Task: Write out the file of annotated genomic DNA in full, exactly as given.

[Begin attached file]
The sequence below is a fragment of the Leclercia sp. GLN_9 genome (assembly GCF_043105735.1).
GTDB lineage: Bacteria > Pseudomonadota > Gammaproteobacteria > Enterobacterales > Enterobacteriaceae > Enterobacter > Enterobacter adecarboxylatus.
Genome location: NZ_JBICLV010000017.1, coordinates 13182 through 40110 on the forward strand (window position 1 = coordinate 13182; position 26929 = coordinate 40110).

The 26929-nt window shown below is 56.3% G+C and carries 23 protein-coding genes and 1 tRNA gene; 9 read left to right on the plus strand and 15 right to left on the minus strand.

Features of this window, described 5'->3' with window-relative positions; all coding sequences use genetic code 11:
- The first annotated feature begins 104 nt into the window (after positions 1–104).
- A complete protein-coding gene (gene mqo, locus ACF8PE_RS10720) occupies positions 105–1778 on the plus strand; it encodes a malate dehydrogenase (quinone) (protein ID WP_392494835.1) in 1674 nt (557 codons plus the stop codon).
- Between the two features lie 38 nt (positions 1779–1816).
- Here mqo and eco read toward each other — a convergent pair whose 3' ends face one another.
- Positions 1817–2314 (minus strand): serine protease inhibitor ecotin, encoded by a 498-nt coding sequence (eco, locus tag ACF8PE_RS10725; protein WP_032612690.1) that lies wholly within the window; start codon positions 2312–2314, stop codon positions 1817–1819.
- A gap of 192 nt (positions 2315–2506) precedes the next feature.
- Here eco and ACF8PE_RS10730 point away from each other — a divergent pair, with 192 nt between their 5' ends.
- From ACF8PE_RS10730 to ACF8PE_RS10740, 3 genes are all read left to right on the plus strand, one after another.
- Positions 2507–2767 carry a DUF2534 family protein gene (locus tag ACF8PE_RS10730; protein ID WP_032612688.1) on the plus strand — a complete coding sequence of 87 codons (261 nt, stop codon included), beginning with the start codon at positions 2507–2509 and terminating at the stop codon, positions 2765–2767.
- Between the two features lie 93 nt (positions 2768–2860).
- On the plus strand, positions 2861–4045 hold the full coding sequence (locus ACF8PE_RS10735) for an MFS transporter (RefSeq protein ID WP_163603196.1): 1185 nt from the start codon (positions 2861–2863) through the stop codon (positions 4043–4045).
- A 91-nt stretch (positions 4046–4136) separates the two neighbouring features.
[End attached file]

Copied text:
The sequence below is a fragment of the Leclercia sp. GLN_9 genome (assembly GCF_043105735.1).
GTDB lineage: Bacteria > Pseudomonadota > Gammaproteobacteria > Enterobacterales > Enterobacteriaceae > Enterobacter > Enterobacter adecarboxylatus.
Genome location: NZ_JBICLV010000017.1, coordinates 13182 through 40110 on the forward strand (window position 1 = coordinate 13182; position 26929 = coordinate 40110).

The 26929-nt window shown below is 56.3% G+C and carries 23 protein-coding genes and 1 tRNA gene; 9 read left to right on the plus strand and 15 right to left on the minus strand.

Features of this window, described 5'->3' with window-relative positions; all coding sequences use genetic code 11:
- The first annotated feature begins 104 nt into the window (after positions 1–104).
- A complete protein-coding gene (gene mqo, locus ACF8PE_RS10720) occupies positions 105–1778 on the plus strand; it encodes a malate dehydrogenase (quinone) (protein ID WP_392494835.1) in 1674 nt (557 codons plus the stop codon).
- Between the two features lie 38 nt (positions 1779–1816).
- Here mqo and eco read toward each other — a convergent pair whose 3' ends face one another.
- Positions 1817–2314 (minus strand): serine protease inhibitor ecotin, encoded by a 498-nt coding sequence (eco, locus tag ACF8PE_RS10725; protein WP_032612690.1) that lies wholly within the window; start codon positions 2312–2314, stop codon positions 1817–1819.
- A gap of 192 nt (positions 2315–2506) precedes the next feature.
- Here eco and ACF8PE_RS10730 point away from each other — a divergent pair, with 192 nt between their 5' ends.
- From ACF8PE_RS10730 to ACF8PE_RS10740, 3 genes are all read left to right on the plus strand, one after another.
- Positions 2507–2767 carry a DUF2534 family protein gene (locus tag ACF8PE_RS10730; protein ID WP_032612688.1) on the plus strand — a complete coding sequence of 87 codons (261 nt, stop codon included), beginning with the start codon at positions 2507–2509 and terminating at the stop codon, positions 2765–2767.
- Between the two features lie 93 nt (positions 2768–2860).
- On the plus strand, positions 2861–4045 hold the full coding sequence (locus ACF8PE_RS10735) for an MFS transporter (RefSeq protein ID WP_163603196.1): 1185 nt from the start codon (positions 2861–2863) through the stop codon (positions 4043–4045).
- A 91-nt stretch (positions 4046–4136) separates the two neighbouring features.